Completely Unreliable Game Report: Conn. at Brooklyn

During the Media portion at this past weekend’s Live Event, one topic addressed by the panel members was the relevance of the traditional game report.

On this subject, the Boston Herald’s Michael Silverman said something to the effect of: “This is our first year at the Herald without proper game repots. We figured that our time and resources were better spent elsewhere — analyzing the game, etc.”

Allow me, first, to echo vigorously Silverman’s comment. I’ve said it before, will say it again, and will probably have it inscribed on my tomb at Père Lachaise Cemetery in Paris, France, after I die: “The traditional, pyramid-style game report is a Snooze Fest of gigantic proportions.”

*Although, owing to the location of my tomb, the inscription will read more like the following: “Le rapport de match traditionnel du modèle-pyramide est un Snooze Fest des proportions colossales.”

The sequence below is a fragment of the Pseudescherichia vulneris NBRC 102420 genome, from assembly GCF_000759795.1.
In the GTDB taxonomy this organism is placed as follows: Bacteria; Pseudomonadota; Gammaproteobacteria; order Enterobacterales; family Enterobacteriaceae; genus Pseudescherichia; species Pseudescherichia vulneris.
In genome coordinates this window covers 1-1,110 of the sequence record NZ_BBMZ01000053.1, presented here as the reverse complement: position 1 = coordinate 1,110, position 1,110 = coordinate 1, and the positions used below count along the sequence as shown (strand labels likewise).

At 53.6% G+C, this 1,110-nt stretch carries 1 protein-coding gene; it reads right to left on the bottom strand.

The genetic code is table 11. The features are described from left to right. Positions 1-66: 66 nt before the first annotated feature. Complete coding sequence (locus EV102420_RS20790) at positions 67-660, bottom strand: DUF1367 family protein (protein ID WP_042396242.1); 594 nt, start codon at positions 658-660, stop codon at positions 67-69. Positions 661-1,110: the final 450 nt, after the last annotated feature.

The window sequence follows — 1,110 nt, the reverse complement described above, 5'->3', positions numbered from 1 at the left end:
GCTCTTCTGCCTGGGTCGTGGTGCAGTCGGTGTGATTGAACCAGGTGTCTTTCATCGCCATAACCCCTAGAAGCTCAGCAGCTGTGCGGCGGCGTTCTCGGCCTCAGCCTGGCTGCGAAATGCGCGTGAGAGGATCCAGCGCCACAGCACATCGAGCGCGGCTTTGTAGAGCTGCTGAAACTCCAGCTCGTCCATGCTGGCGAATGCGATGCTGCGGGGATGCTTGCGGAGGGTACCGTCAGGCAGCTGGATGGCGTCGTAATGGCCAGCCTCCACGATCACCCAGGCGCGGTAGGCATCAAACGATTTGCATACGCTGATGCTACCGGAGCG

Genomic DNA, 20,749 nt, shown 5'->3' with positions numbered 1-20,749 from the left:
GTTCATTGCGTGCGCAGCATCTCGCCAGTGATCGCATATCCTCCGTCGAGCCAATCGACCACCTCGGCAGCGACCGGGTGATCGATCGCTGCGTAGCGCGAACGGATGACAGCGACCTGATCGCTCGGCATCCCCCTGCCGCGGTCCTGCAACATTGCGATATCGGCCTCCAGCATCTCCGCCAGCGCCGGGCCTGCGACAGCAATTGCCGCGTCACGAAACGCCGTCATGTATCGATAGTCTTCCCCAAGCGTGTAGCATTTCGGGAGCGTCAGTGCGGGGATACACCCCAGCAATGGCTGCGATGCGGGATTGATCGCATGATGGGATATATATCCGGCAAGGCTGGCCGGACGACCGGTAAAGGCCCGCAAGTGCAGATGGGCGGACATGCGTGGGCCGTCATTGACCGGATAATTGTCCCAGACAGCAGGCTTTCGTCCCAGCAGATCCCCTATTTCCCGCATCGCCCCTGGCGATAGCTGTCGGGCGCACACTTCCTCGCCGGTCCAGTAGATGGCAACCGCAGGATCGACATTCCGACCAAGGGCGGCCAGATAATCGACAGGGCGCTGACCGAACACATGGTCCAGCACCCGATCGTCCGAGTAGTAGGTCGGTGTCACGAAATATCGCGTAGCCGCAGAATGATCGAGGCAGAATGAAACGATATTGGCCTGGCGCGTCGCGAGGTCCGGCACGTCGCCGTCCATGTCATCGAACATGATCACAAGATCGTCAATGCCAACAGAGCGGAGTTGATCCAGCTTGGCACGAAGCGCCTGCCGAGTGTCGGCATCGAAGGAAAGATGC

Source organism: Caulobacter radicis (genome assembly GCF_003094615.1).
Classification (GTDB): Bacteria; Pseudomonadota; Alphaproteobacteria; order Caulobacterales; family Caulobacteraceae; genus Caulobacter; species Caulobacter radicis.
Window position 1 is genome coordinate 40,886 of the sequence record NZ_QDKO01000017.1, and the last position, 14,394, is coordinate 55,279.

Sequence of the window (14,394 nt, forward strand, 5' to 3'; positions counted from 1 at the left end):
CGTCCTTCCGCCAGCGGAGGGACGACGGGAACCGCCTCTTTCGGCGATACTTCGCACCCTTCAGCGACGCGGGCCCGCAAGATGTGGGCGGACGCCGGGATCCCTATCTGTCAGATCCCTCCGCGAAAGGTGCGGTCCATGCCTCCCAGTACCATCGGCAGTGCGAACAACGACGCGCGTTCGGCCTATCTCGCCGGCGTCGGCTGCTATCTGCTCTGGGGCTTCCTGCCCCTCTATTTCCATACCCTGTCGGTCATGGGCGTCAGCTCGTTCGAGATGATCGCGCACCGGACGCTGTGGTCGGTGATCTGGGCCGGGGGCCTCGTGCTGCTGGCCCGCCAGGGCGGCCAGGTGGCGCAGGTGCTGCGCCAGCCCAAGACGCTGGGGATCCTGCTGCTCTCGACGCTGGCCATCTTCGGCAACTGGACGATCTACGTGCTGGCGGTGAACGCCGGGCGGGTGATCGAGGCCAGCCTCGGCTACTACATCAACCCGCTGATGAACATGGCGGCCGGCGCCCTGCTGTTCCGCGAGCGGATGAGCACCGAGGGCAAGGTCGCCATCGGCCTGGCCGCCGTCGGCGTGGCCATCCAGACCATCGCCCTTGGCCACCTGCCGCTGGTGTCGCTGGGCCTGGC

But allow me to offer, secondly, a revolutionary thought: what if, instead of being written “pretty soon after the game” by a “paid reporter” who “watched the whole game attentively” — what if, instead of all that, a game report was written three days after a game by a bespectacled fellow who drank, like, three beers during said game and is generally prone to forming irrational attachment to fringe players?

Well, in that case, it would probably very much resemble the following.

The Game I’m Talking About
It happened this past Sunday night, August 8th, between the Connecticut Tigers and Brooklyn Cyclones of the short-season New York-Penn League. The latter team is a New York Mets affiliate; the former, shockingly, is affiliated with the Tigers.